Salt Bridges Regulate in Silico Dimers Formation for β2-Microglobulin Amyloidogenic Variants


  • Maria Celeste Maschio Department of Physics, University of Modena and Reggio Emilia, Via Campi 213/a, 41125 Modena, Italy
  • Giorgia Brancolini Center S3, CNR-NANO Institute of Nanoscience, Via Campi 213/A, 41125 Modena, Italy
  • Stefano Corni Center S3, CNR-NANO Institute of Nanoscience, Via Campi 213/A, 41125 Modena, Italy



amyloidosis, molecular dynamics, protein aggregation, β2-microglobulin.


β2-microglobulin is a paradigmatic amyloidogenic protein responsible for
dialysis-related amyloidosis, a disease associated to long-term hemodialyzed
patients and characterized by accumulation of amyloid deposits in the osteoar-
ticular tissues. In the early stages of amyloid fibril formation, β2-microglobulin
associates into dimers and higher oligomers, but clarifications are still needed
for the triggering conditions, mechanisms and specificity of dimer forma-
tion. To characterize the dimeric association process, the protein-protein
interactions between three different species are investigated: namely, the
native protein and the two amyloidogenic variants ΔN6 and D76N. The
dimerization process is rationalized relying on state of the art computational
methods. A comparative mechanism for how different mutations in the three
variants can affect protein dimerization and thus fibril formation is proposed. The number of salt bridges involved at the protein-protein interface correlates
with the degree of amyloidogenicity of each individual species. The findings
can offer possible strategies in controlling the dimerization mechanism based
on different β2-microglobulin protein mutations, which have significant roles
in the fibrillogenical process.


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Author Biographies

Maria Celeste Maschio, Department of Physics, University of Modena and Reggio Emilia, Via Campi 213/a, 41125 Modena, Italy

Maria Celeste Maschio is a PhD student at the University of Modena and
Reggio Emilia, Italy. She is working on a project about the modeling of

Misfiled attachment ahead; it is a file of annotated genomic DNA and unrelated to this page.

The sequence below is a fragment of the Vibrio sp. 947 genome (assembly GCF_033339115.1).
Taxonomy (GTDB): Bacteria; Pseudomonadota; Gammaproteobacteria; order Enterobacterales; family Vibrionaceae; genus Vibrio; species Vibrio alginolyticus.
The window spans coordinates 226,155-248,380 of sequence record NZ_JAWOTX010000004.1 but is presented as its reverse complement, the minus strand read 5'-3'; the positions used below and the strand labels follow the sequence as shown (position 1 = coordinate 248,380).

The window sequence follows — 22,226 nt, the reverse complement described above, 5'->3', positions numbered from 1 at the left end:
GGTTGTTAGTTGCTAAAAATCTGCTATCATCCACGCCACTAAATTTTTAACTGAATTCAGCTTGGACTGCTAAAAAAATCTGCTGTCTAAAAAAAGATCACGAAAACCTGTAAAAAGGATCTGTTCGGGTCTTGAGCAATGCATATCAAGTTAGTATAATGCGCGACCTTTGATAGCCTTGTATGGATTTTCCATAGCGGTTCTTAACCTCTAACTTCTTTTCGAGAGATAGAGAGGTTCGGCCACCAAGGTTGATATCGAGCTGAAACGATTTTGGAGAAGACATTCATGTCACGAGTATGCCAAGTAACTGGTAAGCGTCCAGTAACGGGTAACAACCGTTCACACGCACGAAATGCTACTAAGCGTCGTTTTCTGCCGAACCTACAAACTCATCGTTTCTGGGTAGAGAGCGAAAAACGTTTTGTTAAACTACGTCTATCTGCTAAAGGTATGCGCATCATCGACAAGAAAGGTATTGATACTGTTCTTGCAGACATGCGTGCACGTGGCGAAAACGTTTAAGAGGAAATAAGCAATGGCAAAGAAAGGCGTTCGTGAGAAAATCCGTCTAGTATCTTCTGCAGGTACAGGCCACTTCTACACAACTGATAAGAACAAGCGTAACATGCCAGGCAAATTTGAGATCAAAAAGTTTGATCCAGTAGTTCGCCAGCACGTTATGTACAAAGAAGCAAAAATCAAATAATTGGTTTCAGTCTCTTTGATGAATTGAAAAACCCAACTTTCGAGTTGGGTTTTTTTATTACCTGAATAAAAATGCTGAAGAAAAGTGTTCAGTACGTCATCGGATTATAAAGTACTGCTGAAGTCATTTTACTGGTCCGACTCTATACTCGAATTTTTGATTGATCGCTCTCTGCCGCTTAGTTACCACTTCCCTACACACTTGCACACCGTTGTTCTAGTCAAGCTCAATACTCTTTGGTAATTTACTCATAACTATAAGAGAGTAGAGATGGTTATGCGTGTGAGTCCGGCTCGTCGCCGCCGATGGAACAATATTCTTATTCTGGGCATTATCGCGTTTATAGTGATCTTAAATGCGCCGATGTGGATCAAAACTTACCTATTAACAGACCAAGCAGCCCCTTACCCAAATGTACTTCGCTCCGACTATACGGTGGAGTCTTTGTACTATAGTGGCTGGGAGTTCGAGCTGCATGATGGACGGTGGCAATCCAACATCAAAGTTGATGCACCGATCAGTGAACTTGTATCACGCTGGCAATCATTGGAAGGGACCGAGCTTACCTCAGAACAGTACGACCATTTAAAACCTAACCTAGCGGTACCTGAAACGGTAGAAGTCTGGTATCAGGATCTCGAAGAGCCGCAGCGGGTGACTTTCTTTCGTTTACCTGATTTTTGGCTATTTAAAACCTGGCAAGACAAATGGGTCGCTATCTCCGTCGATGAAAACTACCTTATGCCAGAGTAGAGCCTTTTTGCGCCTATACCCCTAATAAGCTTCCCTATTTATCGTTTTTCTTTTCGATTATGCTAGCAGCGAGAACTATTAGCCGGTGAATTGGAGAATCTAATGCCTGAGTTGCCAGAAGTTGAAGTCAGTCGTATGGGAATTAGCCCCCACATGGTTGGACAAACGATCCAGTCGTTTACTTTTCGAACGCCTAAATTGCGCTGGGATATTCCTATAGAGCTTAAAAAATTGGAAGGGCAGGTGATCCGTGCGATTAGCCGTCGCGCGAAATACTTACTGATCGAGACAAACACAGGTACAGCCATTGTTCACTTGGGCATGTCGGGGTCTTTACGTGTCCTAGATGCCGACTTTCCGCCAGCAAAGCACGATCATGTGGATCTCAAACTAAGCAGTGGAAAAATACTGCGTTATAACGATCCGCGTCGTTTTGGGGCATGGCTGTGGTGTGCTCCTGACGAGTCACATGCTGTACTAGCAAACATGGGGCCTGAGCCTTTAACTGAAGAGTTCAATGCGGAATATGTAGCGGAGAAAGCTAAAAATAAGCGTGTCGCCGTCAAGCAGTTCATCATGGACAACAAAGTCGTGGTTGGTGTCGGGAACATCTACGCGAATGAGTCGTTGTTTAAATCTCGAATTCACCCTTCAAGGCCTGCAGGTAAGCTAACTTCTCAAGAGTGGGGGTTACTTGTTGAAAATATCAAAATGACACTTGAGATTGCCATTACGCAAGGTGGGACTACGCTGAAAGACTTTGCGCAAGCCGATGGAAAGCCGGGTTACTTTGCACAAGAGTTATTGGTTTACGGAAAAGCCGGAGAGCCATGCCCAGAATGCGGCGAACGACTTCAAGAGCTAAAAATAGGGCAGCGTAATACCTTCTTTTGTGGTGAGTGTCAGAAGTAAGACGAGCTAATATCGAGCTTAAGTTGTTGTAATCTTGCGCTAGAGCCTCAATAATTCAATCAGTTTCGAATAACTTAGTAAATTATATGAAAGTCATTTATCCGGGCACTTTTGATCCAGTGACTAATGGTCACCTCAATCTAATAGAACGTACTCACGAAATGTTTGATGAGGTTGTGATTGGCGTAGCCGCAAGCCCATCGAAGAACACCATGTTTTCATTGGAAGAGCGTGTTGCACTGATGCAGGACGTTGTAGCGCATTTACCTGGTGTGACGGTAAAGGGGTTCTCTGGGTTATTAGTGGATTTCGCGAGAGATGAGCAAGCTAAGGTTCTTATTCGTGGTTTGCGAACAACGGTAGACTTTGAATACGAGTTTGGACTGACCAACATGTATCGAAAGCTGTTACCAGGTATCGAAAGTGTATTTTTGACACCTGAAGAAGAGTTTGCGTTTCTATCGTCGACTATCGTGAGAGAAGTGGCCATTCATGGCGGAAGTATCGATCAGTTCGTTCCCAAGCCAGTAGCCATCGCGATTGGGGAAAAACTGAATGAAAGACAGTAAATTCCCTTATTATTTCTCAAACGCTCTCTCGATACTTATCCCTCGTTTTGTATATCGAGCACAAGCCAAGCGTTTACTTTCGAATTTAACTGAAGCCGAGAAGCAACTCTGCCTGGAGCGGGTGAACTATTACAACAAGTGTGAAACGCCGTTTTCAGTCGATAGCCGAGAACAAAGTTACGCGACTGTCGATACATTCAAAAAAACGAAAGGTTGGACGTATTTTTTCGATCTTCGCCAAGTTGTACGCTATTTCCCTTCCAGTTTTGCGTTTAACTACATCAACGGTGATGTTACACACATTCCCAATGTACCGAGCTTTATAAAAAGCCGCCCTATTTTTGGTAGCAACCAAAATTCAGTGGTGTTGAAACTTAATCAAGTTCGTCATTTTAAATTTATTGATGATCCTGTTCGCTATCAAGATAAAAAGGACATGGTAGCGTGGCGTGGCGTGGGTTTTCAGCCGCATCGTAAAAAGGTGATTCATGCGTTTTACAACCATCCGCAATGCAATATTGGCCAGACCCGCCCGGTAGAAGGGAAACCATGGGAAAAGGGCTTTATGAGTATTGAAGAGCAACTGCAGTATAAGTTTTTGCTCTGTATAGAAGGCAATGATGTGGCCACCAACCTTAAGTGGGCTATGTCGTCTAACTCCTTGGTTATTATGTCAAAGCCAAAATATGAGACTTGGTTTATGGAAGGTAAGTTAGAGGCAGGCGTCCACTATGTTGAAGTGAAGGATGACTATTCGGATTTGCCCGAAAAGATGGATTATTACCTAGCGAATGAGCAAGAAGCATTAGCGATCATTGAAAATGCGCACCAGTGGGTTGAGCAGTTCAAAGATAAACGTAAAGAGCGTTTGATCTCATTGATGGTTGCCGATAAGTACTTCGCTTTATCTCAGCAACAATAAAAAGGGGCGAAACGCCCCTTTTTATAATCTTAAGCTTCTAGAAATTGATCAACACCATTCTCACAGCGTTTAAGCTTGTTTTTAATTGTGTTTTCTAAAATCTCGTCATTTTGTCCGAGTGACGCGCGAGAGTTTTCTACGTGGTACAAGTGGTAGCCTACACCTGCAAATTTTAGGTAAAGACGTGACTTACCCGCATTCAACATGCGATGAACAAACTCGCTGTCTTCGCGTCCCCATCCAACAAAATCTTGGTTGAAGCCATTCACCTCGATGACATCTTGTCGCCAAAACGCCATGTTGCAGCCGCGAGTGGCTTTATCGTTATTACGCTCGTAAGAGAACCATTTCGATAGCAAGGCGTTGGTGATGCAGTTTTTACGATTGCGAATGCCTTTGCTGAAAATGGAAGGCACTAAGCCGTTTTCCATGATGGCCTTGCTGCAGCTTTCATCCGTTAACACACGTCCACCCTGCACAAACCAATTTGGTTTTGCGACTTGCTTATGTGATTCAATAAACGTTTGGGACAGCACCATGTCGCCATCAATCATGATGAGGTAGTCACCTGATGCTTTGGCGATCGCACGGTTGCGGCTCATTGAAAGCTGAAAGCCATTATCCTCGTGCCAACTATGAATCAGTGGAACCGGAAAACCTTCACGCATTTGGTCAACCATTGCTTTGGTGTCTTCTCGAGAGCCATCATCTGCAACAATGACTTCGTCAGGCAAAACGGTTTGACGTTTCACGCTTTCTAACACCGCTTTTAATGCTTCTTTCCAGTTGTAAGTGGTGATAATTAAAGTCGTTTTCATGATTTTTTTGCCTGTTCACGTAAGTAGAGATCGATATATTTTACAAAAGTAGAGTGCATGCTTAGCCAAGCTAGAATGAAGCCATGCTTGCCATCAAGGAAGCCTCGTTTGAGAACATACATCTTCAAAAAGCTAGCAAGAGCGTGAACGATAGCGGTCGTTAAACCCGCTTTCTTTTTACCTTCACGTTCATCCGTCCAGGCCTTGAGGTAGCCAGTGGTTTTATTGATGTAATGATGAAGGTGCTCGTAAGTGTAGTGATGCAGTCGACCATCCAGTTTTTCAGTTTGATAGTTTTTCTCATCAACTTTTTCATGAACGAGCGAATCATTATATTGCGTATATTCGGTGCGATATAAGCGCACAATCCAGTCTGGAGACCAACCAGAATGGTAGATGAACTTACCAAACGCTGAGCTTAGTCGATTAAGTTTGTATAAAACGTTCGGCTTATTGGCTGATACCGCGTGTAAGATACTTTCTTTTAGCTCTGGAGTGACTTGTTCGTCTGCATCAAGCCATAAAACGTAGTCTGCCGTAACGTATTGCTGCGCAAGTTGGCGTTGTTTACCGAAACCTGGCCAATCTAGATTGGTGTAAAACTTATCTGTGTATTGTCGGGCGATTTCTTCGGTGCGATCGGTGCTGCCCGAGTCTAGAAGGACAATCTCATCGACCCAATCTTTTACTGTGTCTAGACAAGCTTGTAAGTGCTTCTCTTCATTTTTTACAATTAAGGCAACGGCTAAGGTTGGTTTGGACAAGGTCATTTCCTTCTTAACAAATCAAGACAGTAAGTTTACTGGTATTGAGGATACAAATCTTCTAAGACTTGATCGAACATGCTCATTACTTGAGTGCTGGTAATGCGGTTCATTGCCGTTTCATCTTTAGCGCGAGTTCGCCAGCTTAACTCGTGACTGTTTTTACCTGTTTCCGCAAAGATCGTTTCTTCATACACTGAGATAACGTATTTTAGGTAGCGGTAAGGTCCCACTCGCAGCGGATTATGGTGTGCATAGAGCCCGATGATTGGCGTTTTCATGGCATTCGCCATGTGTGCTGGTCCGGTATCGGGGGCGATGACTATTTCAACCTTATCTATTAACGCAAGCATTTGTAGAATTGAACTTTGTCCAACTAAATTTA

an amyloidogenic protein in solution and on nanostructures, using classical
molecular dynamics, under the supervision of Prof. Stefano Corni and Giorgia
Brancolini. She spent a period of six months in King’s College London
(UK) working with Prof. Carla Molteni on enhanced sampling methods as

Giorgia Brancolini, Center S3, CNR-NANO Institute of Nanoscience, Via Campi 213/A, 41125 Modena, Italy

Giorgia Brancolini received her Ph.D. in Chemistry from the University
of Modena and Reggio Emilia, Italy, in cooperation with the University of
Ulm, Germany. She was a post-doctoral fellow at Politecnico di Milano from
2002–2004 in the Dept. of Chemical Engineering. From 2004–2010 she was a
senior post-doctoral fellow at National Research Council in Italy. Since 2010
Dr. Brancolini is a fixed term research scientist at the Center S3 CNR-NANO
of the Institute of Nanoscience of the National Research Council in Modena,
Italy. She is working on multi scale simulations, spanning from ab initio to
classical and coarse grained models, of the interactions between proteins and
inorganic surfaces/nanoparticles.

Stefano Corni, Center S3, CNR-NANO Institute of Nanoscience, Via Campi 213/A, 41125 Modena, Italy

Stefano Corni is full-professor of Physical Chemistry at the Dept. of Chem-
ical Sciences, University of Padova, Italy, and a research associate with
CNR-NANO Modena, Italy. He got his Ph.D. in Chemistry from the Scuola
Normale Superiore di Pisa, Italy, in 2003. He is working on the classical
and quantum mechanical modeling of the interactions between proteins
and inorganic surfaces/nanoparticles, on the optical properties of molecules
interacting with metal nanoparticles and on electron transfer in biomolecules
and between biomolecules and electrodes.


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How to Cite

Maschio, M. C., Brancolini, G., & Corni, S. (2023). Salt Bridges Regulate in Silico Dimers Formation for β2-Microglobulin Amyloidogenic Variants. Journal of Self Assembly and Molecular Electronics, 6(1), 35–60.